October 27, 2006
Members of Congress like judicial discretion ... when their friends are sentenced
Peter Henning here spots an amazing story about the sentencing of former White House aide David Safavian, who lied to investigators aout his contacts with Jack Abramoff. As a Salt Lake City Tribune article explains, one of Safavian's former bosses, Representative Chris Cannon, has written a passionate letter to the sentencing judge urging a major downward variance in the sentence. Here is one especially notable passage from the letter:
As a member of the Judiciary Committee, I have personally struggled with sentencing issues, particularly post-Booker although certainly not to the extent you have. This episode has punctuated for me the importance of taking into account all facets of a person and the unique facts of each case, when determining what the proper and just punishment should be.
As Peter notes, the letter includes much discussion of Safavian's prior good works and family circumstances, and thus the sentencing philosophy "urged by Representative Cannon is almost the exact opposite of the Guidelines, which largely ignore 'all facets of a person and the unique facts of each case'."
This FoxNews piece suggests Safavian's sentence will be handed down this afternoon.
UPDATE: As detailed in articles here and here, Safavian was sentenced to 18 months in prison. And, during this sentencing, U.S. District Judge Paul L. Friedman apparently delivered "a 30-minute eulogy for good government in Washington."
October 27, 2006 at 02:08 PM | Permalink
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That's despicable. I just wish it were Sensenbrenner or one of his cronies to really draw out the hypocrisy.
Posted by: Bruce | Oct 27, 2006 2:47:53 PM
Bruce, do you mean like when a feminist like Lynn Woolsey (D-Cal.) writes a letter to a judge asking for lenience for a violent rapist that happens to be a family member of a staffer--is that the hypocrisy you're talking about?
Posted by: Sean O'Brien | Oct 27, 2006 3:58:22 PM
I'm guessing that is exactly the type of hypocrisy referenced. But then again, don't we all have at least a small piece of land reserved in the 8th Circle of Hell? For example, I make fun of everyone for watching prime time soap operas, yet I have seen every episode of Grey's Anatomy (and Jerry Seinfeld did watch Melrose Place).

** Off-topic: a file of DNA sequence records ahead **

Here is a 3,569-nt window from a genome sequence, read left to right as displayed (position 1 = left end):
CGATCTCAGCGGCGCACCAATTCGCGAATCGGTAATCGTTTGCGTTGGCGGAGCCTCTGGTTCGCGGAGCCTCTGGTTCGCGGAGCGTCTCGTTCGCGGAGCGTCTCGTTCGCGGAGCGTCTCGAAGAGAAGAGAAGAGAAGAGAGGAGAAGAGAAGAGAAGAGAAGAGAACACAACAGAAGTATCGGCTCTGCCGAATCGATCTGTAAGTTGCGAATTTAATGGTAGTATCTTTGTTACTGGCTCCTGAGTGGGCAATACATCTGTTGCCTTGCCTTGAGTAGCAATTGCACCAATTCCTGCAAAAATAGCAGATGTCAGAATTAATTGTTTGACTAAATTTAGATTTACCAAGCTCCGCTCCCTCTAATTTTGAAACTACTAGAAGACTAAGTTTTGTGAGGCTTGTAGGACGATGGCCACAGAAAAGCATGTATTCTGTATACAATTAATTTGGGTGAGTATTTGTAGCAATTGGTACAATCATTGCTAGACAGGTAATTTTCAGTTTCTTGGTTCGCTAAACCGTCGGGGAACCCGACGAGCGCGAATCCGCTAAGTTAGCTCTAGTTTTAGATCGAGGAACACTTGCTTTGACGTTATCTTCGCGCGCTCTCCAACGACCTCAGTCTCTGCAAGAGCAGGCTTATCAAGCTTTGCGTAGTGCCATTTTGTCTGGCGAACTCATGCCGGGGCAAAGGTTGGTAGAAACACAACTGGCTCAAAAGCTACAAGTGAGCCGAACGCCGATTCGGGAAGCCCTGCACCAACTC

Posted by: SPD | Oct 27, 2006 4:12:37 PM
Sean: yes, that's exactly the type of hypocrisy I'm talking about. It's the very definition of hypocrisy: leniency for their friends, unyielding harshness for everyone else. To loudly clamor for harsh, impersonal sentencing so as to appear "tough on crime" and get re-elected ad nauseum, and then to softly whisper for leniency--contrary to the very sentencing schemes publicly advocated for everyone else--to help a personal friend or family member should be a bigger scandal than anything happening in Iraq, or anything involving sex with congerssional pages. Such hypocrisy should be punishable by death, as far as I'm concerned.
Hypocrisy in invoking and applying the law is the worst, most harmful, most degrading form of hypocrisy. It's not in the same class as bashing soap operas and being sad that Denny died before Izzy could marry him on Grey's Anatomy. Hell, as long as you recognize it's stupid, it doesn't make you a hypocrite for watching it. We all do stupid things.
Posted by: bruce | Oct 28, 2006 3:55:33 PM
Wow, death. That's pretty strong stuff.
People try to help out their friends--it's human nature. However, just because people are hypocrites, it doesn't mean they're wrong on harsh punishments.
Posted by: | Oct 29, 2006 1:28:01 AM
I thought we were talking about MANDATORY Sentences. Not taking into account ANYTHING else.
Yeah, let's lock up MORE people! Like 1 in 100 is not enough....and guess what folks, most of them ARE getting out.......ANGRY! For Goodness sakes, our system locked up Martha Steward. Wake UP! you might be next.
Lets talk about human nature, ALL of us have done Something ILLEGAL , bet you would want to be judged on your situation, like you were 15, or you thought you were saving someone you loved. Equal Protection under the law OR NOT...make up you minds.....sounds real good to me.
Is that not what life is about, learning, something hits close to home and opens your eyes. If you're not for that "equal protection" stuff, I do not know what to tell you.
Posted by: Mbrizio | Nov 10, 2008 10:04:52 PM